2. And a Backup Plan
If there’s one thing you can count on as a backpacker (particularly in Colorado), it’s that things rarely go perfectly according to plan. Between fallen trees causing you to lose the trail or a rainstorm rolling in, you have to be prepared to adapt to whatever mother nature throws at you.
Often this means camping in a different spot than you had planned, taking an alternate trail, or even cutting your trip short in the name of safety.
As an investor, you should have a backup plan as well (probably several of them).
For example, you might have your mind set on retiring at age 62. However, this depends on your investments achieving a certain rate of return. If markets are unkind in the years leading up to your retirement, you might need to reconsider hanging up your cleats early and continue working a few more years.
Whatever the situation might be, you should always have a “plan B” at the ready so that if the unexpected arises (as it often does), you won’t be caught flat-footed.
3. Take Advantage of Limited Resources When They’re Available
Every backpacker knows that the one thing you absolutely cannot live without is water. However, because water is so heavy, you can only pack so much when you leave civilization. That’s why you always:
- Ensure there are ample sources of water along your trail. Although a trail map might show a stream or lake, there’s no guarantee it won’t be dried up when you get there. That’s why when planning out your route you always double check that there are several rivers, creeks, or lakes from which you can draw water along your hike.
- Fill up on water whenever it’s available. On a long hike, you can sometimes go miles in between sources of water. For that reason, you ALWAYS fill up when water is available. Even if you don’t think you’ll need it, it’s a smart move to get it while you can.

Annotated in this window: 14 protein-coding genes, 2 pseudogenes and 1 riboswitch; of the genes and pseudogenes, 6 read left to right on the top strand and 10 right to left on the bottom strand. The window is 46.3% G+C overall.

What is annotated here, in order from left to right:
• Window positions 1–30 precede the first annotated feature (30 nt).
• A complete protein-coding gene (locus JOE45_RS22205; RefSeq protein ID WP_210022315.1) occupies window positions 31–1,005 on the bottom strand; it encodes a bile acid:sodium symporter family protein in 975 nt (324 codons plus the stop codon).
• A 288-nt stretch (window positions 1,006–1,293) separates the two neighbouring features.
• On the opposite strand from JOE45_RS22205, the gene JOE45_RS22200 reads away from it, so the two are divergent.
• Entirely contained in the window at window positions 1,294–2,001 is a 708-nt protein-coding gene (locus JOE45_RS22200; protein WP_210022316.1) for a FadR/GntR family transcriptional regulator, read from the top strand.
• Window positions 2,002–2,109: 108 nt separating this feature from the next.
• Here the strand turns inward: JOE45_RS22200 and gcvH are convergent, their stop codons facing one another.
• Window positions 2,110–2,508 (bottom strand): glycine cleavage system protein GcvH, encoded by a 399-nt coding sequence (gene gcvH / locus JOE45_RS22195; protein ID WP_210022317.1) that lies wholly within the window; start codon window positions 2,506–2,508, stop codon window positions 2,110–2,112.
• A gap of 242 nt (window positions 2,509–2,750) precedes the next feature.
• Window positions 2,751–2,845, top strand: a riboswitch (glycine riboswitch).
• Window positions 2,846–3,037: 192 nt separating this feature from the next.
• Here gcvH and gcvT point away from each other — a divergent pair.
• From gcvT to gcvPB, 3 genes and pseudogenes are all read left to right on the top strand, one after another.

As an investor (in a world with limits on time and money), you need to think the same way and take advantage of the opportunities available to you. For example:
- Invest early and often. Time and compound interest are your friend.
- Don’t leave free money on the table. The employer match for your 401k could amount to $50,000 to $100,000 or more over your career (and that doesn’t even include the investment returns on that money). However, a lot of employees fail to take full advantage of the match. Don’t let that be you.
- Maximize your tax-advantaged retirement accounts. Too often I see people with money in a taxable brokerage account who haven’t maximized there IRA or 401k. Most people can invest $23,000 per year (based on 2014 IRS limits) between their IRA and 401k. So, unless you have a really bad 401k (i.e. high fees), it’s unlikely that putting money in a taxable account is a smart move until you’ve saved at least this much for the year.
Part 1 Wrap-Up
In Part 2 of The Backpacker’s Guide to Investing, we’ll look at the tools of the trade and why function beats form when you’re out in the wilderness. In the meantime, I have a couple questions for you:
- Do you have a clear plan for your money and how to put it to work for you?
- Are there opportunities you might be missing out on that could help you be more successful?